But we may learn also from this history that, "in wrath, God remembers mercy." He will punish-he will visit the offences of his people with the rod, and their sin with scourges; but his lovingkindness will he not utterly take from them, nor suffer his truth to fail. No, if their cry is, "I will arise, and go to my Father"-it, with truly contrite hearts, they are returning to him from whom they have deeply revolted-if, through a crucified Saviour, they are seeking access by one Spirit unto God, hear his voice with joy, "I will heal their backslidings, I will receive them graciously, I will love them freely; for mine anger is turned away from them :" in wrath he remembers mercy.
But we have hinted that there may have been (and most surely we may believe there was) connected with natural affection in the mind of David, and aggravating his distress, the deeper anxiety regarding the soul of his child. Had Absalom died in the hope his own heart cherished, though there had still been tears, they had not doubtless been thus bitter; but in the thought that if then taken away he would die in his iniquity, how could he but press the inquiry with increasing anxiety, "Is the young man Absalom safe?" 2. I would then, in the second place, consider the language of David as suggesting solemn inquiry, especially to the parent, the sponsor, the teacher; and I would notice some especial seasons when this inquiry may break forth from our hearts. First, let me notice the season of departure from a parent's roof-when the intimate influence of parental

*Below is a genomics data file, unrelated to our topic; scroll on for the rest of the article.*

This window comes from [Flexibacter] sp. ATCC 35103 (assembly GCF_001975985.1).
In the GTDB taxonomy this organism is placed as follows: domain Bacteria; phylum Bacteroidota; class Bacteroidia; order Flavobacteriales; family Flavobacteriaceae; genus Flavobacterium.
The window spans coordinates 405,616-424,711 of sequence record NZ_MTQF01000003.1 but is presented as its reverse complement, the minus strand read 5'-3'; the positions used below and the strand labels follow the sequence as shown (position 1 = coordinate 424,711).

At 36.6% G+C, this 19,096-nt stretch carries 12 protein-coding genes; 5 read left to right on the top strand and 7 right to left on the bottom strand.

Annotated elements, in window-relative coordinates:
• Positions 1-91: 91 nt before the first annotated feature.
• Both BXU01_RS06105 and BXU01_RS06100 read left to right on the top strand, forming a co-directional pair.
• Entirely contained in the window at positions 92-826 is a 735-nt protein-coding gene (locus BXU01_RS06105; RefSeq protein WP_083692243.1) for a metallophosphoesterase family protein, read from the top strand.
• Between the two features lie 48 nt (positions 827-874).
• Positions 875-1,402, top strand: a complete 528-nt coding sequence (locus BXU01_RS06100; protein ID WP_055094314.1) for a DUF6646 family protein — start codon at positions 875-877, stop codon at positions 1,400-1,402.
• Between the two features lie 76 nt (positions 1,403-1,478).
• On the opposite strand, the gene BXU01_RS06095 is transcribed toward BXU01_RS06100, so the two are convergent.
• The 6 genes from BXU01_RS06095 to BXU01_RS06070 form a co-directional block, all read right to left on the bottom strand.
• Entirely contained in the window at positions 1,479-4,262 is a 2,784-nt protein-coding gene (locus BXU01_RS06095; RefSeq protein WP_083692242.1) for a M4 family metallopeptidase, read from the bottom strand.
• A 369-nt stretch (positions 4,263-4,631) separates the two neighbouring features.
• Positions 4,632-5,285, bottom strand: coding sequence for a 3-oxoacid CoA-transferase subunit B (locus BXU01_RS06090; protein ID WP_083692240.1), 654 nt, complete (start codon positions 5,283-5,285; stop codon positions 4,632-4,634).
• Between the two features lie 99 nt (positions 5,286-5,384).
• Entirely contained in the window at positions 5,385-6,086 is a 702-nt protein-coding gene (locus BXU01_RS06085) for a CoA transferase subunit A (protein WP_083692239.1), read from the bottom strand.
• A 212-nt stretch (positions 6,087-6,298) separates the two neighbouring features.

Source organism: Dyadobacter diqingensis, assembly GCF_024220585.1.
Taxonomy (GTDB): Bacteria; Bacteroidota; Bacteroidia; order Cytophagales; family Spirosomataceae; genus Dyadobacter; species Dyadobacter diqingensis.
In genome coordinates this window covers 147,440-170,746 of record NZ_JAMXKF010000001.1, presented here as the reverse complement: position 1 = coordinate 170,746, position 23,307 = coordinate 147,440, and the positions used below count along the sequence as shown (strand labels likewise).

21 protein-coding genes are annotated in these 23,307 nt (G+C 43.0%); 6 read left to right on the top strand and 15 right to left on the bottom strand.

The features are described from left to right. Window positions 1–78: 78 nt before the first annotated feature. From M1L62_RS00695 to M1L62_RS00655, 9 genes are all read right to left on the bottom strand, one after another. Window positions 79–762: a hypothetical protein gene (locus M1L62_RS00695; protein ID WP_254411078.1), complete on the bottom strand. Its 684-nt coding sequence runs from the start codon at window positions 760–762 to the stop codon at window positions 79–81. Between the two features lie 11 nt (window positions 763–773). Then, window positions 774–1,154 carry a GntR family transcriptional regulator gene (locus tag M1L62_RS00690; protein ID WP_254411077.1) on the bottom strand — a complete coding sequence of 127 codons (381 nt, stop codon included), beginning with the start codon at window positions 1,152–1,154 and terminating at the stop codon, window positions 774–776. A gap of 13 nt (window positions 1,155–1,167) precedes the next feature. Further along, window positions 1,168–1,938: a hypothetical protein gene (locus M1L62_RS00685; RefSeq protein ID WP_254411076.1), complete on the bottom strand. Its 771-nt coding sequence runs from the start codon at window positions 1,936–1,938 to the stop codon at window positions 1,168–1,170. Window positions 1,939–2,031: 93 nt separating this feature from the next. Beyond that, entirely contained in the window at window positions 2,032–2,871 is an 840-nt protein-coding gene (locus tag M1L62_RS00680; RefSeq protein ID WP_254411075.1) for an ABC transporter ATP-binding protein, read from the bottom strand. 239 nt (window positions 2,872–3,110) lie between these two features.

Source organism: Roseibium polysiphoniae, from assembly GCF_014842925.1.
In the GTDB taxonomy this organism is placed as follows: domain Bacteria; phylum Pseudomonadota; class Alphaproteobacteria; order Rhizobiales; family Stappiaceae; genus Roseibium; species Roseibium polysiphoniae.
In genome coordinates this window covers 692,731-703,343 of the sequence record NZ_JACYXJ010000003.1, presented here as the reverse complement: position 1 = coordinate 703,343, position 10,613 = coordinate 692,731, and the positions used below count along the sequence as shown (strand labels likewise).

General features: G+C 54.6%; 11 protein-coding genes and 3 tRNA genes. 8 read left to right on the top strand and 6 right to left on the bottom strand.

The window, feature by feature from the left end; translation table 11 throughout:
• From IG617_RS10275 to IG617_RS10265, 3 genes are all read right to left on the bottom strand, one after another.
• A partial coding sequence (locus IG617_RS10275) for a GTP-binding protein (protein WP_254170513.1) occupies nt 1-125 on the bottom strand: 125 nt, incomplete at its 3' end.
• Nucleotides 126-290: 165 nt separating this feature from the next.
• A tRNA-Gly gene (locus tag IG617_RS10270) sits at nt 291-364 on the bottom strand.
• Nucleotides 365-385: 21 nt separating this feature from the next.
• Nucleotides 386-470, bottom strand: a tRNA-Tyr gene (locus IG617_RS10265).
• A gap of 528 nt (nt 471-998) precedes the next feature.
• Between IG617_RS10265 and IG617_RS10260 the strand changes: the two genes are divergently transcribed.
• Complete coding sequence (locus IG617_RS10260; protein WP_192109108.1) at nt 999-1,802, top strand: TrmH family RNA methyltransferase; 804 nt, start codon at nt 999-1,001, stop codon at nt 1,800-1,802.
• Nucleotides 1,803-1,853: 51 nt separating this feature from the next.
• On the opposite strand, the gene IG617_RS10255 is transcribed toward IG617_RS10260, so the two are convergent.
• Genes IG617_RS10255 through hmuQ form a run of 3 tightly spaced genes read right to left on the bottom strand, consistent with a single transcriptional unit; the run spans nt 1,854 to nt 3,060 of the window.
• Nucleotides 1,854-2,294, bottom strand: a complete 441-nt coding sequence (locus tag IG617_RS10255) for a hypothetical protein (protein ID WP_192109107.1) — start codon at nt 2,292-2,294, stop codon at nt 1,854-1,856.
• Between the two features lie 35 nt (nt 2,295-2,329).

RECOLLECTIONS OF A TOWN PASTOR.